A tool to rapidly estimate tropical fruit crop yields

Results & impact 22 May 2023
Many fruit producers lack tools to predict their yields. Some count their fruits themselves, while others have neither the time or the workers needed for such an estimation. Knowing the production level of their orchards is nevertheless crucial to enable farmers to position themselves in relation to potential buyers, to anticipate their yields, and even to reduce losses. The “PixFruit” digital expertise developed by CIRAD now provides this valuable information. A fruitful partnership with the private company SOWIT has already resulted in the creation of a smartphone application.
Testing the PixFruit digital solution in a mango field in Côte d'Ivoire © J.-M. Koffi, CNRA
Testing the PixFruit digital solution in a mango field in Côte d'Ivoire © J.-M. Koffi, CNRA

Testing the PixFruit digital solution in a mango field in Côte d'Ivoire © J.-M. Koffi, CNRA

logo pixfruit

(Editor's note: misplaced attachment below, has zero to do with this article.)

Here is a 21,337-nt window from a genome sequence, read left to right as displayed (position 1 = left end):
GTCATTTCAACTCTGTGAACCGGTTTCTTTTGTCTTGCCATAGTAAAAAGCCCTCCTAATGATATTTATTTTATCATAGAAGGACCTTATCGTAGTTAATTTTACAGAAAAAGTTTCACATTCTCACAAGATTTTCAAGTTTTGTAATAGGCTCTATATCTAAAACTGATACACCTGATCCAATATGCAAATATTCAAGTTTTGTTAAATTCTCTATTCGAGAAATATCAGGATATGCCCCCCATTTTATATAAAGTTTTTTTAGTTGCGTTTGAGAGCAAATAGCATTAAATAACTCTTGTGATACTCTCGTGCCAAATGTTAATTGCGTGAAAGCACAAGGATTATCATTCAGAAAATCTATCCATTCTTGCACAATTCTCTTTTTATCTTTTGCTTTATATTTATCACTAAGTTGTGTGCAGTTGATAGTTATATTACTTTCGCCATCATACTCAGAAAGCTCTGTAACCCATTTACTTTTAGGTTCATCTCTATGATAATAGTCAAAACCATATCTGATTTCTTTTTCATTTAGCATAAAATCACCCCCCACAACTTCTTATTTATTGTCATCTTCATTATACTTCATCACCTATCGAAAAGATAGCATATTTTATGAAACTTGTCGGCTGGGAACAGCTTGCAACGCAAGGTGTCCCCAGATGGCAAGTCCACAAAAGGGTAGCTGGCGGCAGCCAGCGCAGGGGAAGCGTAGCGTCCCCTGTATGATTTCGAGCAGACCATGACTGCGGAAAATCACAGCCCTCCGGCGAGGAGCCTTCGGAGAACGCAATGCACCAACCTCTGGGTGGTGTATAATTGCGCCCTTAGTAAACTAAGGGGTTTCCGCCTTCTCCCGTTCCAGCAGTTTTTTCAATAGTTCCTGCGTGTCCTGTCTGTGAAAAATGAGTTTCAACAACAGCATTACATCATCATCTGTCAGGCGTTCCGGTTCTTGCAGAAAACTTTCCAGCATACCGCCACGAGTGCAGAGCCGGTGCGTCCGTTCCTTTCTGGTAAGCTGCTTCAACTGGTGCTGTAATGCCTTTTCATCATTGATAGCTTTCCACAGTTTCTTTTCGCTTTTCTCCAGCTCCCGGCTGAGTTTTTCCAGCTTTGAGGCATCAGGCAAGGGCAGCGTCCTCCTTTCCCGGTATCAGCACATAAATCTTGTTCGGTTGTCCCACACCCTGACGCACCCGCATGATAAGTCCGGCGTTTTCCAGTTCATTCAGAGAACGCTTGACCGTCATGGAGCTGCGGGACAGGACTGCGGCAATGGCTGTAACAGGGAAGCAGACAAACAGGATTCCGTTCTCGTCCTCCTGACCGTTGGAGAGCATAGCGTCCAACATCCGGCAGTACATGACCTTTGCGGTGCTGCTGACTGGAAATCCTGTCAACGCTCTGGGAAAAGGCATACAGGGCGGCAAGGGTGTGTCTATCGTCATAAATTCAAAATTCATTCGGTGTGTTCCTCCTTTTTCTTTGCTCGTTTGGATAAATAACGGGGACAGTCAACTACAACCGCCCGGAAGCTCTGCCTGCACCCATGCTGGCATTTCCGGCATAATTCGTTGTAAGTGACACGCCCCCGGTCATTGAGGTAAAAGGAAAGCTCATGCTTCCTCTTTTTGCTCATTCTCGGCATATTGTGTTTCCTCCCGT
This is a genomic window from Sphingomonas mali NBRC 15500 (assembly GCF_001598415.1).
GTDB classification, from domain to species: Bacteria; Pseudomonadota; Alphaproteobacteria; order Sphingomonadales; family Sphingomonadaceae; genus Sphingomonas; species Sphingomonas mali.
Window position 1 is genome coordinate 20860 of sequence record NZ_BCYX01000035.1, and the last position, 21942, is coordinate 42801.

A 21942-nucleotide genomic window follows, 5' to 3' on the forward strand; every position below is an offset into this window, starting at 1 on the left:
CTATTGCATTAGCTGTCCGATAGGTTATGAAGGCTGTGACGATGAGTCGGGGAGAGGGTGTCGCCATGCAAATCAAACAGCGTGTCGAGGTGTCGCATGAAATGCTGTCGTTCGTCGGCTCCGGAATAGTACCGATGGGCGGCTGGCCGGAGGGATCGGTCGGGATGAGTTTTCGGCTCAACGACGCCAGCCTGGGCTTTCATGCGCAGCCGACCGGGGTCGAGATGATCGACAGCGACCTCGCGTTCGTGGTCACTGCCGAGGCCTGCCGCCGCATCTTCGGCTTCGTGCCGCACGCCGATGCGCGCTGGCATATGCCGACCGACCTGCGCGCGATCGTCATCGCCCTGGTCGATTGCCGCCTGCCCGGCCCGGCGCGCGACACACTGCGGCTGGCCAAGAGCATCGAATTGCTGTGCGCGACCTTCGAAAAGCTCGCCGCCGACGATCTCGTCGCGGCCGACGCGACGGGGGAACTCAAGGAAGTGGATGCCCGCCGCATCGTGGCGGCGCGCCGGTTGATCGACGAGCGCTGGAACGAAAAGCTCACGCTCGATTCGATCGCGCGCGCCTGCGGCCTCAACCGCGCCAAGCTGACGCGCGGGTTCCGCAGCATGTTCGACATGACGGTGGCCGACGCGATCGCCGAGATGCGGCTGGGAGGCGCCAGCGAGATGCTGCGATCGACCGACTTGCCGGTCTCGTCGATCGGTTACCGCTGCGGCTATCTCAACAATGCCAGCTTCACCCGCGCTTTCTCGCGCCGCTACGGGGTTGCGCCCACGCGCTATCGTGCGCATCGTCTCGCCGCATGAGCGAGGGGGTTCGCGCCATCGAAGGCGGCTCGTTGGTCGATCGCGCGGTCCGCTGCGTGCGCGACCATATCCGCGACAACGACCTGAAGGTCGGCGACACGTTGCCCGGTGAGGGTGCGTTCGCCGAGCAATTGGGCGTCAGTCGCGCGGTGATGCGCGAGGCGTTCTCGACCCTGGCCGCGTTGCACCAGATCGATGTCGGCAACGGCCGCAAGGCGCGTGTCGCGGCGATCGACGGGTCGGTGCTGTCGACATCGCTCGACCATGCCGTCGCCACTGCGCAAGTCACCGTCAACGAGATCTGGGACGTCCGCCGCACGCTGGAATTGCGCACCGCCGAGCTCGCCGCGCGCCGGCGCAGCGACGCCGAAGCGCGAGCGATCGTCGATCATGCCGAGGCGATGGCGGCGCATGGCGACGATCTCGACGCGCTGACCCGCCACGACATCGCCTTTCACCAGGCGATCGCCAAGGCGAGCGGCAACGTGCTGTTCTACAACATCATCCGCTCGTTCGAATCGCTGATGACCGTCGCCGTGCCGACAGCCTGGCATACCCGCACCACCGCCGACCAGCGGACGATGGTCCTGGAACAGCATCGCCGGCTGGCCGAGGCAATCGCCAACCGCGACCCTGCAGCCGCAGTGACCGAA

Behind the name “PixFruit” are years of CIRAD research and expertise in estimating tropical fruit production. Image analysis, agronomic and statistical modelling, a whole range of disciplines focusing on a single question: what if just taking a few photos was enough to quantify future yields?

The lack of easy-to-use tools to predict the state of yields is a major obstacle to the development of fruit value chains in West Africa”, says Emile Faye, a researcher specialising in digital agroecology at CIRAD. “With PixFruit®, our goal is to meet the operational needs of stakeholders in these value chains”.

SoYield, a smartphone application to estimate yields 

In 2021, the private company SOWIT and CIRAD launched an application based on the PixFruit® expertise, for use by mango sector stakeholders in Senegal: producers, harvest workers, wholesalers, buyers and exporters. They all communicated their needs and tested the tool as it was being designed and developed.